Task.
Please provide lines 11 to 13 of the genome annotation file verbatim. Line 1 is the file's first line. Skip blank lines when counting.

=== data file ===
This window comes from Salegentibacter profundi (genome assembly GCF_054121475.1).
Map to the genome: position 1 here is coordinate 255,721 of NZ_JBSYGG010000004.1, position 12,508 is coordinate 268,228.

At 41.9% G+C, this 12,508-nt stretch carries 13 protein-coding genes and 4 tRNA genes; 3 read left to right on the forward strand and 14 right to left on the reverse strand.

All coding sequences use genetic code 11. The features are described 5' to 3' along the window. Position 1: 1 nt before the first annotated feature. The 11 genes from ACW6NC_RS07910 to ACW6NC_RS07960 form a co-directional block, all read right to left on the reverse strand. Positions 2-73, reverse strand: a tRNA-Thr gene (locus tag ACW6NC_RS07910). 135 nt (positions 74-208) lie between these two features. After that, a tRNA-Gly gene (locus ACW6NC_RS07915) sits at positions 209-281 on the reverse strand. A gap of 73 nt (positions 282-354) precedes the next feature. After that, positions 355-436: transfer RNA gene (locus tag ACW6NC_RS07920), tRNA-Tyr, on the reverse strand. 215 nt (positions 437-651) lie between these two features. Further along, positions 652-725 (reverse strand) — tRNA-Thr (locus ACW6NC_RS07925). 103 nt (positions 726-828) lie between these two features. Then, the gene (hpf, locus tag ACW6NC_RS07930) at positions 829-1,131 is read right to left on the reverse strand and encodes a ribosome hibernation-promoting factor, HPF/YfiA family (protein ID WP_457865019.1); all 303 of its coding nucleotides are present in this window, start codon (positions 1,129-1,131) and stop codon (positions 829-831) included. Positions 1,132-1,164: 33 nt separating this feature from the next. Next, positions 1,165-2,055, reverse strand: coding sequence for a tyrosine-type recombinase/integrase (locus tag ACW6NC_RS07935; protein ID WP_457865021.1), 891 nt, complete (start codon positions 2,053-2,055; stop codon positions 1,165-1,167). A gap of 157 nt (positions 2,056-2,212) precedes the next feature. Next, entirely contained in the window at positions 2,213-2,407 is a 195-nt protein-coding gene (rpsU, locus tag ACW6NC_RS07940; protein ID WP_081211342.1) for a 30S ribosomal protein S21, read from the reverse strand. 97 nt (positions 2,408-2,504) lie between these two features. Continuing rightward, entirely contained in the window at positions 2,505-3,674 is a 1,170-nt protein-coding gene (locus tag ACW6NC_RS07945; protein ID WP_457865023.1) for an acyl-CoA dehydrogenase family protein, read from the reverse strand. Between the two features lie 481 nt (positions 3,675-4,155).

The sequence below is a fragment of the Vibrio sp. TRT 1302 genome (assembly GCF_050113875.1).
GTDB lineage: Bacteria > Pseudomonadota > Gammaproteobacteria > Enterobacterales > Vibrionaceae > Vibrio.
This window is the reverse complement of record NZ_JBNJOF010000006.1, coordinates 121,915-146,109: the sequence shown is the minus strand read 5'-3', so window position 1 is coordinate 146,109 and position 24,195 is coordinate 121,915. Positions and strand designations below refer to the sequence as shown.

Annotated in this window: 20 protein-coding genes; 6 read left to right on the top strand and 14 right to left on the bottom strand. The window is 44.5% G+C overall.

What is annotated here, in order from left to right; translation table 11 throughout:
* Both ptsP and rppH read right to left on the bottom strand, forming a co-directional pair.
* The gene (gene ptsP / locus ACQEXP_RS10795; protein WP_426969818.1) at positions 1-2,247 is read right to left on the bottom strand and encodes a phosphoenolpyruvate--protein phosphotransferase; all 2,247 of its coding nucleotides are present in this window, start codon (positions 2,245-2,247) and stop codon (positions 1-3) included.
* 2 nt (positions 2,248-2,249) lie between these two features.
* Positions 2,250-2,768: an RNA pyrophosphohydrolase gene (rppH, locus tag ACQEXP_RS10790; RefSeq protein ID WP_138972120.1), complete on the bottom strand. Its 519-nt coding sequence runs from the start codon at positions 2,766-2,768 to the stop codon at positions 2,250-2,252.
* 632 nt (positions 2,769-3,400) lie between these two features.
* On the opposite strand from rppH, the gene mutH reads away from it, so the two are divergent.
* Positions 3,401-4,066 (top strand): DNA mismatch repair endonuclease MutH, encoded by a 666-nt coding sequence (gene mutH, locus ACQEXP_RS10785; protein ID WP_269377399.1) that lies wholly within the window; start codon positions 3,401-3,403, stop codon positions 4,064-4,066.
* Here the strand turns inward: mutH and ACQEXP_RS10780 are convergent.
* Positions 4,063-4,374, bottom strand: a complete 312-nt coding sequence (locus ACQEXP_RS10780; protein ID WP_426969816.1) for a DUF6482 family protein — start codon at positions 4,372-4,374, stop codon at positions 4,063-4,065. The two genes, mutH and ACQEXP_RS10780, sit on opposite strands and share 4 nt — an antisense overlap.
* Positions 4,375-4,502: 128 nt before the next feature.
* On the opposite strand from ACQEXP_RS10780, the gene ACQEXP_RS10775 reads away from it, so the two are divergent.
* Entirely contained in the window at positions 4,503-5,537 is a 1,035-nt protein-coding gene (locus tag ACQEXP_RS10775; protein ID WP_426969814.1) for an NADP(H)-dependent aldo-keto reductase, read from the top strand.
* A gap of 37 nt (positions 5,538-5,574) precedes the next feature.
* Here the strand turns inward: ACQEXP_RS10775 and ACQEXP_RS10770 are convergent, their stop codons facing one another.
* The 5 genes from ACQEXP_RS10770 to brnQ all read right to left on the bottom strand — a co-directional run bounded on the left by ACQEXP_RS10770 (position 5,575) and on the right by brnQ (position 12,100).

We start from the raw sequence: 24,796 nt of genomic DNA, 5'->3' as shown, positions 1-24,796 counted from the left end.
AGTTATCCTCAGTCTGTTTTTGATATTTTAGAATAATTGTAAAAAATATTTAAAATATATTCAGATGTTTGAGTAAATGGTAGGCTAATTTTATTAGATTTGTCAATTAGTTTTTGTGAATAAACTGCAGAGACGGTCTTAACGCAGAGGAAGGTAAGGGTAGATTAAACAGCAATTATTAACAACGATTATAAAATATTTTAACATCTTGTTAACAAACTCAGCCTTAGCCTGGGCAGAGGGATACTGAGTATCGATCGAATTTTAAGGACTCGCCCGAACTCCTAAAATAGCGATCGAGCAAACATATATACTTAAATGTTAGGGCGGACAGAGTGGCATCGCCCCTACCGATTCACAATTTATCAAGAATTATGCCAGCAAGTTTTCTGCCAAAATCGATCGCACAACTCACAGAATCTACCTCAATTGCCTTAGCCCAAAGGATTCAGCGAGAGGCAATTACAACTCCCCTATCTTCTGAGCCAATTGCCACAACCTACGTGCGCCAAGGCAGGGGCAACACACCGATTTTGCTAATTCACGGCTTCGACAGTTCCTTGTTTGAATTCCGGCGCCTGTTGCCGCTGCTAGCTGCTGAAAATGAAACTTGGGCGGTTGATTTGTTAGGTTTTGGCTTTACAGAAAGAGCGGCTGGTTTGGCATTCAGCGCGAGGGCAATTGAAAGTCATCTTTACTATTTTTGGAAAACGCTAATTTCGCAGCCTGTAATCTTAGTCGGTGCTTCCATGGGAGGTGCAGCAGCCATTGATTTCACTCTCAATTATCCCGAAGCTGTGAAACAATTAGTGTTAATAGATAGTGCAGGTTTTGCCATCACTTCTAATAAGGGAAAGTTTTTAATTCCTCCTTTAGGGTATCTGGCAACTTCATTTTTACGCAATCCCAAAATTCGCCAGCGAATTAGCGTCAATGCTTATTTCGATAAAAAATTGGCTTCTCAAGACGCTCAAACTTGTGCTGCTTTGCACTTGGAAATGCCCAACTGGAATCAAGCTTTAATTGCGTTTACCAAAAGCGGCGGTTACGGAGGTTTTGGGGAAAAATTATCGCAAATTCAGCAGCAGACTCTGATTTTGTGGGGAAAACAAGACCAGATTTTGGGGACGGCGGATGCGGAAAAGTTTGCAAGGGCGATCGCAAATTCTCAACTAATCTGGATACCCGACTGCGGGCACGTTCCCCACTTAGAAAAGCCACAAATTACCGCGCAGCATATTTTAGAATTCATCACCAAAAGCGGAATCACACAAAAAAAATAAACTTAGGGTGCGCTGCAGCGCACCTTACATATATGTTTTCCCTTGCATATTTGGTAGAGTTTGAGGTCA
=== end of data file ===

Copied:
* The gene (gene ptsP / locus ACQEXP_RS10795; protein WP_426969818.1) at positions 1-2,247 is read right to left on the bottom strand and encodes a phosphoenolpyruvate--protein phosphotransferase; all 2,247 of its coding nucleotides are present in this window, start codon (positions 2,245-2,247) and stop codon (positions 1-3) included.
* 2 nt (positions 2,248-2,249) lie between these two features.
* Positions 2,250-2,768: an RNA pyrophosphohydrolase gene (rppH, locus tag ACQEXP_RS10790; RefSeq protein ID WP_138972120.1), complete on the bottom strand. Its 519-nt coding sequence runs from the start codon at positions 2,766-2,768 to the stop codon at positions 2,250-2,252.